The Ostrander City Council held a regular meeting on September 3. Immediately prior to the council meeting, a public hearing was held regarding the proposed Floodplain ordinance. Council members in attendance included Stephanie Start, Dan Hellerud, Vernon Thompson, and City Clerk Wendy Brincks. DJ Start joined the meeting already in progress. Mayor Pam Kunert was absent, so Stephanie led the meeting.
During the public hearing, no citizens addressed the council to voice concerns or ask questions. Brincks explained that the council should consider whether or not to adopt a resolution entitled “Resolution to Apply to Participate in the National Flood Insurance Program. She explained that, “That guarantees the homeowner the ability to insure their home if they build in a floodplain. That floodplain on the map is over behind CHS, not in a place that someone would most likely build a home, but there’s a potential at some point… they would have to jump through all the hoops that FEMA has set forth.” The council voted in favor of the resolution as presented. Brincks then stated that the council could also consider the proposed Flood Plain Ordinance, which was explained by Brian Malm (of Bolton & Menk Inc.) at the council’s August meeting. The council voted to adopt the ordinance as proposed.
The council and citizens in attendance discussed the ongoing issue of rusty and/or foul-smelling water in some areas of town. Jeff Tart (City Maintenance) explained the watermain flushing that has been happening recently, and the usual pattern of which hydrants are opened, and in which order. When asked how long each hydrant has been open, Tart replied, “At least 20 minutes per hydrant.” Brincks asked if flushing was only done in the worst areas, and Tart answered, “We open them all.” He also explained that the pattern allows the highest pressure to be used on the most problematic areas of Ostrander’s watermain. Citizens in attendance said the flushing has provided them with only temporary relief (an hour or two) from the water problems they are having.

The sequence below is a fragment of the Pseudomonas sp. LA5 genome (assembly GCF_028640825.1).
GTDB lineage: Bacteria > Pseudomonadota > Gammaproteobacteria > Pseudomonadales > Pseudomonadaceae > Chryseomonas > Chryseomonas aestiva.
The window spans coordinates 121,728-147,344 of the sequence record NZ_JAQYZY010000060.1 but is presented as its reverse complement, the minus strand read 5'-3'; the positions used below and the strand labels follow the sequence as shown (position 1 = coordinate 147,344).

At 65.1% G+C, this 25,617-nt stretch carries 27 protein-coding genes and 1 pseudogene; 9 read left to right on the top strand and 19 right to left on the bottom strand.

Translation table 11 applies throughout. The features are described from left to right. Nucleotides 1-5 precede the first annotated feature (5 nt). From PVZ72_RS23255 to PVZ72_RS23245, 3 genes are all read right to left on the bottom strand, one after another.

Dan Hellerud suggested that a different pattern of flushing should be tried. This request will be shared with Peopleservices. The council asked citizens to please give feedback on the effectiveness of watermain flushing, so the city can hopefully get the problem dealt with before winter, when frequent watermain flushing becomes unrealistic.
The council discussed advertising for bids on the city’s snow removal for the 2019-2020 season. The proposed wording stated that the bid will cover snow removal around fire hydrants, the lift station, and downtown Ostrander. The wording also stated that the snow removal should be done “after six inches of snow fall,” but Hellerud suggested deleting that portion and simply asking bidders to give an hourly rate for snow removal. Bids will be accepted until September 30 at 2 p.m. The council voted to approve the advertisement for bids, with the change as suggested by Hellerud. Regarding snow removal, Brincks also stated, “The ordinance states you (citizens) are responsible for your own sidewalks.”
The fire department is continuing to look for a newer used pumper truck. The city has set aside funds, so the fire department can spend between $50,000 and $80,000 on the pumper. When the appropriate vehicle is located, the fire department is asked to bring info to the council for formal approval.
The council also voted to post the upcoming position vacancy of part-time general maintenance. Applicants have until September 19 at 2 p.m. to apply. The council will schedule a special meeting to conduct interviews, as needed.
The next regular meeting of the city council will be October 1 at 6:30 p.m. The November meeting will be changed from November 5 to November 12, due to an election being held on November 5.